• If this is less than 10 per cent, conduct assessment at the community level in areas of known disease.

2 If assessment at the community level is undertaken:

  • In communities in which the prevalence of TF in 1 to 9 year-old children is 10 per cent or more, conduct mass treatment with antibiotic.
  • In communities in which the prevalence of TF in 1 to 9 year-old children is 5 per cent or more, but less than 10 per cent, targeted treatment should be considered.
  • In communities in which the prevalence of TF in 1 to 9 year-old children is less than 5 per cent, antibiotic distribution is not recommended.
A child receiving oral azithromycin suspension for prevention of trachoma. © Anthony Solomon
A child receiving oral azithromycin suspension for prevention of trachoma. © Anthony Solomon
Height-based azithromycin dosing. ETHIOPIA.  © John Buchan
Height-based azithromycin dosing. ETHIOPIA. © John Buchan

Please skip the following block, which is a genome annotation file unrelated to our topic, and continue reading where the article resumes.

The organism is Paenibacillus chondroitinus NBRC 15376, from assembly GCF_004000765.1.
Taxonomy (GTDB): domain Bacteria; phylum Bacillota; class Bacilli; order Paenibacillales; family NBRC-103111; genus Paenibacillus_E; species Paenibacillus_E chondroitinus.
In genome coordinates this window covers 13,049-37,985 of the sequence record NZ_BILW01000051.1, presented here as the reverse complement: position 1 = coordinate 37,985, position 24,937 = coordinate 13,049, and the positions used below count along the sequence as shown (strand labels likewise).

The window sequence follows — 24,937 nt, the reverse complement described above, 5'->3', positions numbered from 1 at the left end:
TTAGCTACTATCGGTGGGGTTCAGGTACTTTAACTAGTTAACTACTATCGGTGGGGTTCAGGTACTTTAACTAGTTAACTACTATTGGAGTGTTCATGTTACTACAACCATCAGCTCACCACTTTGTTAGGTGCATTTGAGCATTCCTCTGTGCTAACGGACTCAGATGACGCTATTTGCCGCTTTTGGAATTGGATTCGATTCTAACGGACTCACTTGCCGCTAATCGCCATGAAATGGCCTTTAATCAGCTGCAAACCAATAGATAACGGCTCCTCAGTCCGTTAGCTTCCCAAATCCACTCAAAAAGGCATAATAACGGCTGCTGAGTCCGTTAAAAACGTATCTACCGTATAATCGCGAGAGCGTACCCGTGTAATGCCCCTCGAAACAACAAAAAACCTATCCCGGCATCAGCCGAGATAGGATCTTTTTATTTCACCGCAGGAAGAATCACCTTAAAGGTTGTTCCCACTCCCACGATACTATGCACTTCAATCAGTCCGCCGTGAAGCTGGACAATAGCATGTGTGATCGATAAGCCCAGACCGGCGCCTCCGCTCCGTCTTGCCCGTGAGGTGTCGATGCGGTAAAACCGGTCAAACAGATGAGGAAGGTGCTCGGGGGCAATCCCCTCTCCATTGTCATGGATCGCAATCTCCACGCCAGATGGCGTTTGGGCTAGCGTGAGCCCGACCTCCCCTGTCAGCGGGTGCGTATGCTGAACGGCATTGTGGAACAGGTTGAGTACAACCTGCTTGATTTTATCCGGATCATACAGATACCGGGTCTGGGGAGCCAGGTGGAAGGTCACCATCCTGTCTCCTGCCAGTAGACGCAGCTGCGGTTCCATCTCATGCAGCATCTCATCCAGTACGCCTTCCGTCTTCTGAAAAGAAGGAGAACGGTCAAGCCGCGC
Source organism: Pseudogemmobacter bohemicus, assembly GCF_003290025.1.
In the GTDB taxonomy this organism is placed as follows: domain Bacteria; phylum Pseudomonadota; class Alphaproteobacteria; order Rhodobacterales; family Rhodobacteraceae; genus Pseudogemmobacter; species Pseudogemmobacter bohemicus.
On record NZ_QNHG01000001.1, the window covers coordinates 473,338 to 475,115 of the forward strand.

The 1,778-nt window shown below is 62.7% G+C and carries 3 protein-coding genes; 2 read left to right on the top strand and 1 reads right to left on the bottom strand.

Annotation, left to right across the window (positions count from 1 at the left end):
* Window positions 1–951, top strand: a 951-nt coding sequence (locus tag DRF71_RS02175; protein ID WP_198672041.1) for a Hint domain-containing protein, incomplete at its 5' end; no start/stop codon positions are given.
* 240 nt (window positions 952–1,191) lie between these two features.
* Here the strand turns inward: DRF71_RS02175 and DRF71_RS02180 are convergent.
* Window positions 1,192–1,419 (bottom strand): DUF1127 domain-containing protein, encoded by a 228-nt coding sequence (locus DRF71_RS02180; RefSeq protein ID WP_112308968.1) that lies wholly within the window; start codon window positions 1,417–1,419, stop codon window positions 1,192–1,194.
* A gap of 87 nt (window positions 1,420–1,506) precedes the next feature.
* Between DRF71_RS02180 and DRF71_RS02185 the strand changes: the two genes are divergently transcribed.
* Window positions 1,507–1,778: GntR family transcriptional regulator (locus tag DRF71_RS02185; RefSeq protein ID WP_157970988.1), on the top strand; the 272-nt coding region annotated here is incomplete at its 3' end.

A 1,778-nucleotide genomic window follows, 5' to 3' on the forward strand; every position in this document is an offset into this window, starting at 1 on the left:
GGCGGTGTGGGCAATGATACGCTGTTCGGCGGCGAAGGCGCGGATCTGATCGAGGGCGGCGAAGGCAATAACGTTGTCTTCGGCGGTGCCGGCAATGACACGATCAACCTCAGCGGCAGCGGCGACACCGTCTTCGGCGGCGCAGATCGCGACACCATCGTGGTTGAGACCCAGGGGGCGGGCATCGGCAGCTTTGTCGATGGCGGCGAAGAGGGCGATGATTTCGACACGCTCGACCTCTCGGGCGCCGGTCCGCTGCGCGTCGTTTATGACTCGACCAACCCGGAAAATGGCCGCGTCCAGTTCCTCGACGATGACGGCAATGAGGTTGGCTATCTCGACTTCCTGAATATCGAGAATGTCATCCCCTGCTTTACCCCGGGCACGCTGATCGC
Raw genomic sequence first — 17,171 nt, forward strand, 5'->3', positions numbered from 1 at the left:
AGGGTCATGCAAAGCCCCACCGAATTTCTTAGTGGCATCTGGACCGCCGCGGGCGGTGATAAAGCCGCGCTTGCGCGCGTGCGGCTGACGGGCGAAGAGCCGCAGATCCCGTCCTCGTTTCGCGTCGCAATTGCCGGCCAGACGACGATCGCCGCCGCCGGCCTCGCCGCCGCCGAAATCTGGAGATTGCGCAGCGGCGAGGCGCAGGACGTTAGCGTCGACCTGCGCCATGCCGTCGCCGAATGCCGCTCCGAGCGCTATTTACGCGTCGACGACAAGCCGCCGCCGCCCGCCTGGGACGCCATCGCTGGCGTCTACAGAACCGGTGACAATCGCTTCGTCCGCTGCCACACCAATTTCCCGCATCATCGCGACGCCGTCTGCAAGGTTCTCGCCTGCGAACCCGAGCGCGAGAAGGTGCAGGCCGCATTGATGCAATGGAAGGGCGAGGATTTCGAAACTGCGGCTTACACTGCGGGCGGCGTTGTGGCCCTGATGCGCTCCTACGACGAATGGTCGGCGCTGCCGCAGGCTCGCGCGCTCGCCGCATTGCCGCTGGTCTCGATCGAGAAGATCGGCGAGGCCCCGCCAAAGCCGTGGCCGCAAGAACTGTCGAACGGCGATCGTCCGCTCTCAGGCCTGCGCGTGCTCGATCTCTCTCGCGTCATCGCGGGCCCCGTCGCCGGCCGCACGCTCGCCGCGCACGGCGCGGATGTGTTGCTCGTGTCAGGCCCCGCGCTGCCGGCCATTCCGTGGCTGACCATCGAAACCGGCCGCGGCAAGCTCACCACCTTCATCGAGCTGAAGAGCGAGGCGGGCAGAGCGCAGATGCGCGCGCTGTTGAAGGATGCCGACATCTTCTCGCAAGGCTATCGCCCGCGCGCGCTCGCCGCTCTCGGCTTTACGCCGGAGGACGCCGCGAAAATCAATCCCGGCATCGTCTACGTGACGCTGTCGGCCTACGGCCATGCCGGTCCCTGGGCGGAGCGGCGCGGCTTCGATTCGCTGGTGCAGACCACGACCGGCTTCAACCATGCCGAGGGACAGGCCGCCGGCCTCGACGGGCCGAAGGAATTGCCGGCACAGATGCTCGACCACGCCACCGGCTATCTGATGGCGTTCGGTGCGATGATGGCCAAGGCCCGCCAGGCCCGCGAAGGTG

Azithromycin tablets in the hand of a child. TANZANIA. © Anthony Solomon
Azithromycin tablets in the hand of a child. TANZANIA. © Anthony Solomon
A mother treating her child with 1% tetracycline eye ointment. KENYA. © Victoria Francis
A mother treating her child with 1% tetracycline eye ointment. KENYA. © Victoria Francis

Who should be given azithromycin?

Trachoma is a community-level problem, and must be managed at the community level: treatment of individuals presenting to health facilities will have little impact on transmission. Previously, therefore, the World Health Organization (WHO) recommended community-level assessment of the prevalence of TF and TI (signs of active disease) to determine whether or not community-based distribution of antibiotics was warranted.6 Mass distribution of antibiotics (treatment of all members of all families in the community) was recommended if (a) the prevalence of TF in children was 20 per cent or greater, or (b) the prevalence of TI in children was 5 per cent or greater. Targeted distribution (treatment of all members of any family in which one or more family members had TF or TI) was recommended where the prevalence of TF in children was 5 per cent or greater, but less than 20 per cent.6 Three important changes have recently been made to these guidelines.